Spina bifida can adversely affect many body systems including the nervous system, the bones and muscles as well as the kidneys and bladder. The point along the spinal cord where the undeveloped area occurs, is called the "level" of the spina bifida (Figure 3). The higher up the spinal column the "level" occurs, the greater the effect on normal nerve function. Some individuals with low levels of spina bifida can walk with little or no assistance whereas those with higher levels will require braces and in cases of very high levels, wheelchairs, to get around.

- Effects on the Brain

Most individuals with spina bifida will have differences in the development of the brain itself. In those with spina bifida, the brain is usually positioned further down into the upper spinal column than it should be. This change in position is part of a condition called the Chiari II malformation. The brain tissue displaced into the upper spinal canal blocks the normal flow of cerebrospinal fluid, also known as CSF. This leads to a build-up of fluid within the cavities or "ventricles" of the brain. This condition is called hydrocephalus (Figure 4). In 80 percent to 90 percent of individuals with spina bifida, the hydrocephalus can only be treated by the insertion of a drainage tube called a "shunt(Figure 5). There are no medications that can treat hydrocephalus effectively. The shunt is placed under the skin from the head to the abdominal cavity where the excess CSF is absorbed back into the body. Shunts are not a perfect solution to the management of hydrocephalus as they can break, become clogged or infected and sometimes need to be replaced when the child grows. When a shunt fails it usually needs to be replaced. In most cases shunts are required for life.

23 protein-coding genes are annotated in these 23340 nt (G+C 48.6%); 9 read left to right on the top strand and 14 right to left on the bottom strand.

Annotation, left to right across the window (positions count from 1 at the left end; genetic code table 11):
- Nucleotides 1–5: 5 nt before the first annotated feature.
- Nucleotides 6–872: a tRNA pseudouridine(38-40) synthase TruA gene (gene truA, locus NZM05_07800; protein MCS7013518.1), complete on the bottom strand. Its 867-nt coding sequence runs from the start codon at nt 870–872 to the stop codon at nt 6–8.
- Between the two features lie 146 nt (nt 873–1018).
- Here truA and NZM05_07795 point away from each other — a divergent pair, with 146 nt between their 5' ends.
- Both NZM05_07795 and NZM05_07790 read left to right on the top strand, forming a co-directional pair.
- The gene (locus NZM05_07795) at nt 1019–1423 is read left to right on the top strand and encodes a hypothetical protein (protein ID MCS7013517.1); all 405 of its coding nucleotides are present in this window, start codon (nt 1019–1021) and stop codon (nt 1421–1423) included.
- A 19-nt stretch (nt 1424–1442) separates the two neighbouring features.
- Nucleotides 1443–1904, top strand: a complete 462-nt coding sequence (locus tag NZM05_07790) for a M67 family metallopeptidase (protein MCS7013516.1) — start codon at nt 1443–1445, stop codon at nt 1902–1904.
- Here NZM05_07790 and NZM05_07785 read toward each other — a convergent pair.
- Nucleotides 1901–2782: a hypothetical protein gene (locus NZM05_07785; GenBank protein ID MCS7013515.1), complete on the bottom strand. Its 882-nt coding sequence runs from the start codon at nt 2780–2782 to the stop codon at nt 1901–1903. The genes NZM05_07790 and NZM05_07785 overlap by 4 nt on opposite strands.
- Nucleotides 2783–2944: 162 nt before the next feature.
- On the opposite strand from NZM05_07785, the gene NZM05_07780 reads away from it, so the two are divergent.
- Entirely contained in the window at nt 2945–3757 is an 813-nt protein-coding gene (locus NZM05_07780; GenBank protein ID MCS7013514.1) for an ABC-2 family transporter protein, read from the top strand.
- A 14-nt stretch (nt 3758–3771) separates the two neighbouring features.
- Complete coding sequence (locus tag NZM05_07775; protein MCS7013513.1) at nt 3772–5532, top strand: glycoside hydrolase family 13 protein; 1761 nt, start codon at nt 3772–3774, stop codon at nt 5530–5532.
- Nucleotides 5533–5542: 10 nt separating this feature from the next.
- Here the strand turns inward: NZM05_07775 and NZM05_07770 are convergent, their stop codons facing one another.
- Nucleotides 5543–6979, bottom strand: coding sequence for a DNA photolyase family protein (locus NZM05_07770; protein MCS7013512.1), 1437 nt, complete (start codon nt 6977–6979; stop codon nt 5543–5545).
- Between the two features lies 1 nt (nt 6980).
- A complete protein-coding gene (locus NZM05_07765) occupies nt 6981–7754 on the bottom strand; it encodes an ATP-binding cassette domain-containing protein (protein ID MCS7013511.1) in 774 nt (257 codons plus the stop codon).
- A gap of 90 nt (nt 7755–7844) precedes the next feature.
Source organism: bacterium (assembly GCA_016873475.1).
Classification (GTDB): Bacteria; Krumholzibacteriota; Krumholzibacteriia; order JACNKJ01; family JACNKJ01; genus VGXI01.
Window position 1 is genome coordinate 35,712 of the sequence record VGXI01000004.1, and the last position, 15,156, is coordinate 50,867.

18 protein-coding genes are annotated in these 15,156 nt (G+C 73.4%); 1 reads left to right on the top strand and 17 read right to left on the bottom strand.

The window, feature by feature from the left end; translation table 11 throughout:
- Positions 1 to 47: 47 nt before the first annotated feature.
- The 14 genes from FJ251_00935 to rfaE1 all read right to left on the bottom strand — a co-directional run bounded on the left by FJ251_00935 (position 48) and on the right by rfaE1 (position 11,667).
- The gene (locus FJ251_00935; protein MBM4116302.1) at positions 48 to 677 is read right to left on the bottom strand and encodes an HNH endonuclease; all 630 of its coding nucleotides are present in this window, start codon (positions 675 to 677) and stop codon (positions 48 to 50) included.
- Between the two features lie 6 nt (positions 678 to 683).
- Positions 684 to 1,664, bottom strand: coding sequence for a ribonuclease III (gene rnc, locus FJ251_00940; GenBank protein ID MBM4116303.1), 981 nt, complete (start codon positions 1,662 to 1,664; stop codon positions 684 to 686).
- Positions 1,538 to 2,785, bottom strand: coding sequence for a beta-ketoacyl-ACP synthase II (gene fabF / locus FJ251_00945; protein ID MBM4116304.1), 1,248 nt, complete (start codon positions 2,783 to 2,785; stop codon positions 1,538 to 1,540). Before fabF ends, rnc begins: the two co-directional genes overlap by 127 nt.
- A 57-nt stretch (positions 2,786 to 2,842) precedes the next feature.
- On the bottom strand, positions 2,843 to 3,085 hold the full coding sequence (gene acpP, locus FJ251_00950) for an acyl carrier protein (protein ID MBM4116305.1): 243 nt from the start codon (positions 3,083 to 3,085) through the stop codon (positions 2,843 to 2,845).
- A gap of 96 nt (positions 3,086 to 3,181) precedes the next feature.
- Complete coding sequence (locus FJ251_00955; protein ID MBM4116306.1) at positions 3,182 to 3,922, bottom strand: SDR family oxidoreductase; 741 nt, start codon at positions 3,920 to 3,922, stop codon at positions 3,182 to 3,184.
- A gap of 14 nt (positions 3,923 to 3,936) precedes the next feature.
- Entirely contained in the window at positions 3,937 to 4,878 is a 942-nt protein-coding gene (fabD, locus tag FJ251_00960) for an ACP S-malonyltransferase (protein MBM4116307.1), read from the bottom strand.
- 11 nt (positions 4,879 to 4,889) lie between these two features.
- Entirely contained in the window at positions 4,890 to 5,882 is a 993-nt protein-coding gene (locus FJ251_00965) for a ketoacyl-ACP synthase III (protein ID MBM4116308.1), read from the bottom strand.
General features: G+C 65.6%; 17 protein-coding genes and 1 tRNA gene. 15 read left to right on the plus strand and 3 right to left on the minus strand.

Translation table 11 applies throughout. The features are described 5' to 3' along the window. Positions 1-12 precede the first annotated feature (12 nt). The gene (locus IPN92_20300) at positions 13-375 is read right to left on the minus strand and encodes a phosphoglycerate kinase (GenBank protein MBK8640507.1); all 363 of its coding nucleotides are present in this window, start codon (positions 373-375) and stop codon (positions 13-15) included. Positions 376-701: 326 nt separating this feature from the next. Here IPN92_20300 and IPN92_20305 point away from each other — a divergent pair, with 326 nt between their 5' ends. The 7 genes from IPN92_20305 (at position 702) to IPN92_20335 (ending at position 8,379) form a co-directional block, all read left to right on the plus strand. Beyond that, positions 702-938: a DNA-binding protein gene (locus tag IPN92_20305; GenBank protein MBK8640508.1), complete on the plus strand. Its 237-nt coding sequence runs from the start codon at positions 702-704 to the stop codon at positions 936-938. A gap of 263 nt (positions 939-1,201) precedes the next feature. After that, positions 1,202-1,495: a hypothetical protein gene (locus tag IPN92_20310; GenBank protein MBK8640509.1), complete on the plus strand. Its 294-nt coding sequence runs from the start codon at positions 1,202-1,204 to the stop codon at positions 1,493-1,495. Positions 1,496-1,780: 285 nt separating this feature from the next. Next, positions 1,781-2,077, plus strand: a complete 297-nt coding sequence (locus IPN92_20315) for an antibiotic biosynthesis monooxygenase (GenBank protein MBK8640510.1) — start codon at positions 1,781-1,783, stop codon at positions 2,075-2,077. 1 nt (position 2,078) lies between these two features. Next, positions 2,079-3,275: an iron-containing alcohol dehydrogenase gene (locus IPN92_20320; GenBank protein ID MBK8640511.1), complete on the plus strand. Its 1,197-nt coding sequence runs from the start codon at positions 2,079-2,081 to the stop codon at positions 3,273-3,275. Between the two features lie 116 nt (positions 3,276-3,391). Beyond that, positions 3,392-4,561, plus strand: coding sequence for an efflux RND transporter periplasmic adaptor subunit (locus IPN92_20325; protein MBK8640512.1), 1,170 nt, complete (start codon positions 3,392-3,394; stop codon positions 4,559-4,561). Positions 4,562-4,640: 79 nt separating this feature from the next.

- Effects on the Bowel and Bladder

Bowel and bladder function are controlled by nerves which come from the lowest levels of the spinal column. Therefore, almost all individuals with spina bifida will have trouble controlling their bowel and bladder function (Figure 6). Close attention to emptying the bladder, promptly treating urinary tract infections and maintaining kidney function is essential to preserving the health of individuals with spina bifida.

- Effects on the Muscles and Bones

The effect of spina bifida on the muscles and bones is complex and varies significantly depending on the level of the defect in the spinal cord. Some degree of paralysis occurs with most cases of spina bifida (Table 1). Higher levels cause more severe loss of muscle function. Because the muscles of the body support the bones and keep them balanced, loss of muscle function results in a variety of problems including dislocated joints, misshapen bones, dislocated hips and curvature of the spine. Problems caused by loss of muscle function are managed with a combination of bracing, physical therapy and surgery.

- Other Medical Problems